Lokomotive

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The Lokomotive in Rathen. Left: the Lokomotiv Dom; right: the Esse

The Lokomotive (German for "locomotive") is a striking climbing rock north of Kurort Rathen in Saxon Switzerland in Germany. The rock, which resembles a steam locomotive in appearance, is also known as Große Ruine,[1] is about 30 metres high and is divided into two parts: known as Lokomotive-Dom ("Locomotive Dome") and Lokomotive-Esse ("Locomotive Chimney"). The ridge between the two is called the Kesselgrat ("Boiler Ridge"), the rock teeth next to the Esse as Pfeife ("Whistle").[2] For a short time there was a weather vane on the dome in the shape of a wheel.[3] The Lokomotive rises on the massif of the Honigsteine.

The Dome of the Lokomotive was first climbed in 1886 by Friedrich Hartmann and Robert Kappmeier. In the history of free climbing in Saxon Switzerland the climb of the Esse on 7 June 1903 by Albert Kunze and Oliver Perry-Smith was the first ascent of the Esse and the first step in climbing the open face. Until then climbers had focussed on chimneys and crevices.[4] The first ascent of the grade V Lokomotivüberfall climbing route on the Esse unleashed an intensive period of climbing in Saxon Switzerland that lasted until 1910, during which climbers like Kunze, Perry-Smith and Rudolf Fehrmann made the first ascent of many important climbing peaks, like the Barbarine, the Große Herkulessäule, the Jungfer or the Teufelsturm.[5]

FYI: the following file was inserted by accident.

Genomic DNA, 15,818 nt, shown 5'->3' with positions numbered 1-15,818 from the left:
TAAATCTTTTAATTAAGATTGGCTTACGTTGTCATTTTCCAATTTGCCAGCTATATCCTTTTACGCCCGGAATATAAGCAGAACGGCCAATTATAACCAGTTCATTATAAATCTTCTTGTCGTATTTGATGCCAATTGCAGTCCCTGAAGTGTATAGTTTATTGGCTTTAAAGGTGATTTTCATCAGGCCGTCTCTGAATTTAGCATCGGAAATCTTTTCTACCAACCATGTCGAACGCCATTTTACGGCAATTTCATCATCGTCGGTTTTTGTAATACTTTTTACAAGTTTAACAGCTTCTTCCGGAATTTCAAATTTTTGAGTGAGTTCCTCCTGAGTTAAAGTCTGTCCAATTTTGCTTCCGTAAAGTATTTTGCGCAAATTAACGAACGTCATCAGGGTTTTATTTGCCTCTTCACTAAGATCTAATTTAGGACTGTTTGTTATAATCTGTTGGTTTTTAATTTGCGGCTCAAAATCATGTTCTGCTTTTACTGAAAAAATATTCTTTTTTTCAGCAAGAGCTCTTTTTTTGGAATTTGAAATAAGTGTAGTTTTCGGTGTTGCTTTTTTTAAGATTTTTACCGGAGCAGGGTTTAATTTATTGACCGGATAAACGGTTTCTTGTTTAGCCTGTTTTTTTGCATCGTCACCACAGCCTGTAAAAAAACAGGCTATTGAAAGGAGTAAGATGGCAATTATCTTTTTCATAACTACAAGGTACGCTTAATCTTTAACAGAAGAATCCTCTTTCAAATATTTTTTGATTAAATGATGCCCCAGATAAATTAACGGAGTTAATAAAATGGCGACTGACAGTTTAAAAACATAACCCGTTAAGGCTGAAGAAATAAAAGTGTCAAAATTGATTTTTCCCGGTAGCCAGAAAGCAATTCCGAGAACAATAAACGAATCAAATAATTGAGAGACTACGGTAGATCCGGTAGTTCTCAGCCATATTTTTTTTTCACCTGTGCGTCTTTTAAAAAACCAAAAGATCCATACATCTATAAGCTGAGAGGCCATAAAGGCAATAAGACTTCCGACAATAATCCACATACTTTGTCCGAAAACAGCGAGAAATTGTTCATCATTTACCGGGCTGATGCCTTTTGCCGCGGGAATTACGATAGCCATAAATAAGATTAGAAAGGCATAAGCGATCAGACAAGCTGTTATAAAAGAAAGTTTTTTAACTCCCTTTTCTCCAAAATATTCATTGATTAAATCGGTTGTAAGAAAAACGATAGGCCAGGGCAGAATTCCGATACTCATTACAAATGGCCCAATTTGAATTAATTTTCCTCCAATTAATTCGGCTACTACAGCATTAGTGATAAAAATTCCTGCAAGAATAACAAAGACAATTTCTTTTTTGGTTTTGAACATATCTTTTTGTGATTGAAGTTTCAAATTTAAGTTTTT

Sources[edit]

  • Karl Däweritz: Klettern im Sächsischen Fels, Sportverlag Berlin, Berlin 1979
  • Dietmar Heinicke (Hrsg.): Kletterführer Sächsische Schweiz, Band Wehlener Gebiet/Rathener Gebiet/Brand, Dresden 2003, ISBN 3-934514-06-5
  • Rudolf Fehrmann: Der Bergsteiger in der Sächsischen Schweiz, Verlagsanstalt Johannes Siegel, Dresden 1908

References[edit]

  1. ^ Kletterführer Sächsische Schweiz, Band Wehlener Gebiet/Rathener Gebiet/Brand, p. 214
  2. ^ Rudolf Fehrmann: Der Bergsteiger in der Sächsischen Schweiz, Verlagsanstalt Johannes Siegel, Dresden 1908 p. 75
  3. ^ Fehrmann, p. 76
  4. ^ Historischer Rückblick im DAV-Felsinfo
  5. ^ Däweritz, p. 26 ff.

External links[edit]

Coordinates: 50°57′58″N 14°05′04″E / 50.965974°N 14.084505°E / 50.965974; 14.084505